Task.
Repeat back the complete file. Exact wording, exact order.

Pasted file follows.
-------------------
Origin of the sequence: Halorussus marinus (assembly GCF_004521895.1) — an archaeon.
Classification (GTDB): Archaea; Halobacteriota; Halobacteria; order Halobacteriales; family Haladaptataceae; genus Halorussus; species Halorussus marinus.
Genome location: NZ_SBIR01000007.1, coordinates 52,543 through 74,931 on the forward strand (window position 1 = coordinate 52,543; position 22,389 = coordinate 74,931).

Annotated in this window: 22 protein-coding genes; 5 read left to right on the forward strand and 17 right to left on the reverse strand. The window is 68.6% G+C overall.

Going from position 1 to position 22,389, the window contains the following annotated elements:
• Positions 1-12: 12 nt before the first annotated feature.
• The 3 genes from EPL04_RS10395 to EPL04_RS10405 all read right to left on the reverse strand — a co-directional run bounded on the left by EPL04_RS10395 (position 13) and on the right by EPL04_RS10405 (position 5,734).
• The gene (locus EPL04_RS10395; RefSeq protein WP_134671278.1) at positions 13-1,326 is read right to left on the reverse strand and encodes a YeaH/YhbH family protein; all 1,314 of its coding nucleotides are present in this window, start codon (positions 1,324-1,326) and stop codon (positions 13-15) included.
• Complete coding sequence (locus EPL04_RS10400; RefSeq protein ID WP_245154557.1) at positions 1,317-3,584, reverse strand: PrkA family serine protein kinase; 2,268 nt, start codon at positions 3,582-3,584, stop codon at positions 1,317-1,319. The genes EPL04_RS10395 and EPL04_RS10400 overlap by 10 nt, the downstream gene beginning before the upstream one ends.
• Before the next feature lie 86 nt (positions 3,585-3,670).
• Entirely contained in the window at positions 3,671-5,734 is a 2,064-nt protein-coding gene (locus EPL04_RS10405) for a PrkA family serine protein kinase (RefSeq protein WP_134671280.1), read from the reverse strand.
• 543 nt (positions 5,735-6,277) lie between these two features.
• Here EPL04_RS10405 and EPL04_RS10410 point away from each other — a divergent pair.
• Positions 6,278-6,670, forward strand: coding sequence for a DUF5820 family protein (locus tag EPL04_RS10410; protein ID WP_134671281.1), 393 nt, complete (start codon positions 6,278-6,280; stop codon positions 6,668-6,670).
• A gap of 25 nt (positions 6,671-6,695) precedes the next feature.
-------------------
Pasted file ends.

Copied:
Origin of the sequence: Halorussus marinus (assembly GCF_004521895.1) — an archaeon.
Classification (GTDB): Archaea; Halobacteriota; Halobacteria; order Halobacteriales; family Haladaptataceae; genus Halorussus; species Halorussus marinus.
Genome location: NZ_SBIR01000007.1, coordinates 52,543 through 74,931 on the forward strand (window position 1 = coordinate 52,543; position 22,389 = coordinate 74,931).

Annotated in this window: 22 protein-coding genes; 5 read left to right on the forward strand and 17 right to left on the reverse strand. The window is 68.6% G+C overall.

Going from position 1 to position 22,389, the window contains the following annotated elements:
• Positions 1-12: 12 nt before the first annotated feature.
• The 3 genes from EPL04_RS10395 to EPL04_RS10405 all read right to left on the reverse strand — a co-directional run bounded on the left by EPL04_RS10395 (position 13) and on the right by EPL04_RS10405 (position 5,734).
• The gene (locus EPL04_RS10395; RefSeq protein WP_134671278.1) at positions 13-1,326 is read right to left on the reverse strand and encodes a YeaH/YhbH family protein; all 1,314 of its coding nucleotides are present in this window, start codon (positions 1,324-1,326) and stop codon (positions 13-15) included.
• Complete coding sequence (locus EPL04_RS10400; RefSeq protein ID WP_245154557.1) at positions 1,317-3,584, reverse strand: PrkA family serine protein kinase; 2,268 nt, start codon at positions 3,582-3,584, stop codon at positions 1,317-1,319. The genes EPL04_RS10395 and EPL04_RS10400 overlap by 10 nt, the downstream gene beginning before the upstream one ends.
• Before the next feature lie 86 nt (positions 3,585-3,670).
• Entirely contained in the window at positions 3,671-5,734 is a 2,064-nt protein-coding gene (locus EPL04_RS10405) for a PrkA family serine protein kinase (RefSeq protein WP_134671280.1), read from the reverse strand.
• 543 nt (positions 5,735-6,277) lie between these two features.
• Here EPL04_RS10405 and EPL04_RS10410 point away from each other — a divergent pair.
• Positions 6,278-6,670, forward strand: coding sequence for a DUF5820 family protein (locus tag EPL04_RS10410; protein ID WP_134671281.1), 393 nt, complete (start codon positions 6,278-6,280; stop codon positions 6,668-6,670).
• A gap of 25 nt (positions 6,671-6,695) precedes the next feature.